An almost certain-to-pass bill with a new and noxious provision may be voted upon this weekend, and we need your help to stop it!
The Senate compounding bill we have been telling you about has now been scrapped because of the outcry from consumers like you. They started over from scratch and made many improvements. But they also added a new and really bad provision.
This section of the bill would ban the delivery of compounded nutriets delivered by IV (directly into your veins by a doctor) unless they are either on a pre-approved (USP Monograph) list or are components of FDA-approved drugs!
Think of that: a doctor may not be able to give you a vitamin or mineral you need unless it is not already in some completely unrelated drug! A doctor could use vitamin C because that has been included in some FDA-approved drugs as an additional ingredient. But he or she could not order some other vitamin or mineral which does not happen to be an ingredient of an FDA approved drug. How can this possibly make sense?
This provision resurrects section 503A of the Federal Food, Drug, and Cosmetic Act (FD&C). Section 503A has been deemed invalid by federal courts: it’s currently the law only in the fifth circuit, which is comprised of three states—Texas, Louisiana, and Mississippi. This new bill would supersede the court decisions and make it the law throughout the country.
Besides making compounding nutrient IVs illegal unless they are pre-approved or contain elements already in FDA-approved drugs, section 503A also says that each state has to enter into a Memorandum of Understanding with the FDA. This Memorandum of Understanding would likely be used to severely limit interstate sales of compounded medications.
In other words, you might not be able to get the compounded medications you need from your pharmacy of choice. If a state doesn’t sign the Memorandum of Understanding, a mere 5% of the total prescription orders for any pharmacy in that state may go into interstate commerce. FDA has total discretion in the matter.
In many cases, what you or your doctor wants won’t be available inside the state. The only way to get it is to go to a leading compounding pharmacy out of state. But you may not be able to do that anymore if this provision becomes law. Or you may have to settle for an in state compounding pharmacy that is not the one you know and trust. Either way, vital compounded medications such as bioidentical estriol or customized thyroid medications could be at risk.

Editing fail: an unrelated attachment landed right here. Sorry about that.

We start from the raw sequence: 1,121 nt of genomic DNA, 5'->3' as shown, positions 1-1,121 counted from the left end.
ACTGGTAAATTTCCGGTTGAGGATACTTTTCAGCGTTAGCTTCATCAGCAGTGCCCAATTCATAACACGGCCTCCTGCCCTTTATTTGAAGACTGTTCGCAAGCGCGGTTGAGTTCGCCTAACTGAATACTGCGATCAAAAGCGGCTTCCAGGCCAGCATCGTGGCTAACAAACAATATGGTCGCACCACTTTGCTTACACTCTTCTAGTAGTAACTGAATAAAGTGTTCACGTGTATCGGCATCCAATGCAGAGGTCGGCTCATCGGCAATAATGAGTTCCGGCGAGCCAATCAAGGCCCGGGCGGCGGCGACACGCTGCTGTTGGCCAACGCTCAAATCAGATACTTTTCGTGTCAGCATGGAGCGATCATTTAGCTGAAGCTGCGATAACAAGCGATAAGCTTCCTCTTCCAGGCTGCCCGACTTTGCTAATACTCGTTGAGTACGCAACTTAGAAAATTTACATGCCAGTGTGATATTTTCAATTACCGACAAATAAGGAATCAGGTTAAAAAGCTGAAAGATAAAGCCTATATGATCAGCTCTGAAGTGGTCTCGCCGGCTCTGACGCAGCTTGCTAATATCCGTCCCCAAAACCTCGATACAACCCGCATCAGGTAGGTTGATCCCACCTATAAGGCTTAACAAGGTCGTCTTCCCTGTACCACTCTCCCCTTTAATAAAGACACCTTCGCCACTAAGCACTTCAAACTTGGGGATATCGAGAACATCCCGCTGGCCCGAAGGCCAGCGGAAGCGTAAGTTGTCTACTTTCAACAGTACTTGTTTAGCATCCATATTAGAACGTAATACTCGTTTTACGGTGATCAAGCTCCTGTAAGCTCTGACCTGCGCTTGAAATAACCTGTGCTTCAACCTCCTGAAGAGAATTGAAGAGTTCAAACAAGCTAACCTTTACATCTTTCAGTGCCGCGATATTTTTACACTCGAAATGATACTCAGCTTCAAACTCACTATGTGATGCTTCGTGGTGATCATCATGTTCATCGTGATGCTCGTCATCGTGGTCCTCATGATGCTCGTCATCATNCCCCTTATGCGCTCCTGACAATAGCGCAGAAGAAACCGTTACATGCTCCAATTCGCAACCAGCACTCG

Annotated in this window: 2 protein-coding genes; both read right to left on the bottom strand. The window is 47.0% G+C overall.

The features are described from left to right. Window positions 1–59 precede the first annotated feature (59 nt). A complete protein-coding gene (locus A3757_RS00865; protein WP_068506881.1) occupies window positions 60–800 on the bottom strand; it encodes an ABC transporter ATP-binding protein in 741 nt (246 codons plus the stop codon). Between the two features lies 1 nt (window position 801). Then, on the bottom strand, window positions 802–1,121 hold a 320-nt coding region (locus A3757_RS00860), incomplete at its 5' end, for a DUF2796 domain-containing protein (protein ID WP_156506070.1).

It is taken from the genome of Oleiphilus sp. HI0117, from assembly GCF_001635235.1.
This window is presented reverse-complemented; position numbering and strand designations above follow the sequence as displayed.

As we mentioned, some items in the new Senate compounding bill address earlier concerns we had and thus represent an improved version:
- The new bill doesn’t tell compounders that physician office use of their drugs can only represent 10% of sales (how would they be able to know?) or require physician reporting within a few days. But—and this is a serious “but”—all office use compounding (that is, compounding in the physician’s office in advance of a patient prescription) would have to be done by an “outsourcing facility,” which would be limited to a pre-approved list of medications.
- The bill doesn’t include time-released medications among those supposedly “difficult to compound” and therefore banned—though the bill still authorizes FDA to develop a demonstrably difficult to compound list.
- On the downside, as in the old Senate compounding bill, compounded “copies” of FDA-approved and marketed drugs would still be illegal, even if customized dosages are needed for the patient. This would enable drug companies to raise prices on already sky-high-priced drugs.
This new bill is bipartisan and has support from both chambers of Congress, so it is likely to pass soon. It may come up for a vote this weekend! Please write your senators and congressional representatives IMMEDIATELY and tell them to amend the new compounding bill!
P.S.: Monsanto Rider Appears Dead
All thanks to your efforts!
Please don’t think your calls and letters don’t matter—they do. The Monsanto Protection Act has apparently been stripped from the Senate’s version of the government funding bill! You spoke out and our allies in the Senate listened.
This provision, which strips federal courts of the authority to halt the sale and planting of potentially hazardous genetically engineered crops and which was inserted at the last minute in a funding bill back in March by allies of Monsanto and other GMO companies, now appears to be history. Sen. Barbra Mikulski, chair of the Senate Appropriations Committee, said, “My promises made are promises kept. . . . There’s no reason for [the Monsanto Protection Act] to be included in a short-term CR [Continuing Resolution].”
Thanks to you and the many groups fighting alongside us, the Monsanto machine did not get their way! But now we need your help once again to protect consumer access to important individualized compounded medications. Please don’t let them make some really important compounded IV medications illegal! Someone you love may desperately need them. Please read more about this terrible provision on our website, and take action immediately!